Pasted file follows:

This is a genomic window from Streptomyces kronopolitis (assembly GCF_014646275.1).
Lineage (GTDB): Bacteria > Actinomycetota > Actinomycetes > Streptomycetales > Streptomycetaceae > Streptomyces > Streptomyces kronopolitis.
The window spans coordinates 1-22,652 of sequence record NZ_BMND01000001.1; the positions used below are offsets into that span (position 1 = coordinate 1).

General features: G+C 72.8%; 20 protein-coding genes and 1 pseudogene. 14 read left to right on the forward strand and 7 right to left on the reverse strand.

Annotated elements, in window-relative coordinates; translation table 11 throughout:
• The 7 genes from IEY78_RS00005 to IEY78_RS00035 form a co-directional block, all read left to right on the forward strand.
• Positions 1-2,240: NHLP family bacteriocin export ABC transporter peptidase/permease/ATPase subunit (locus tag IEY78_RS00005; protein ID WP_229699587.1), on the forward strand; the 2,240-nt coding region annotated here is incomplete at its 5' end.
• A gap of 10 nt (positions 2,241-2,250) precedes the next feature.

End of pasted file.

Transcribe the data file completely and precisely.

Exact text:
This is a genomic window from Streptomyces kronopolitis (assembly GCF_014646275.1).
Lineage (GTDB): Bacteria > Actinomycetota > Actinomycetes > Streptomycetales > Streptomycetaceae > Streptomyces > Streptomyces kronopolitis.
The window spans coordinates 1-22,652 of sequence record NZ_BMND01000001.1; the positions used below are offsets into that span (position 1 = coordinate 1).

General features: G+C 72.8%; 20 protein-coding genes and 1 pseudogene. 14 read left to right on the forward strand and 7 right to left on the reverse strand.

Annotated elements, in window-relative coordinates; translation table 11 throughout:
• The 7 genes from IEY78_RS00005 to IEY78_RS00035 form a co-directional block, all read left to right on the forward strand.
• Positions 1-2,240: NHLP family bacteriocin export ABC transporter peptidase/permease/ATPase subunit (locus tag IEY78_RS00005; protein ID WP_229699587.1), on the forward strand; the 2,240-nt coding region annotated here is incomplete at its 5' end.
• A gap of 10 nt (positions 2,241-2,250) precedes the next feature.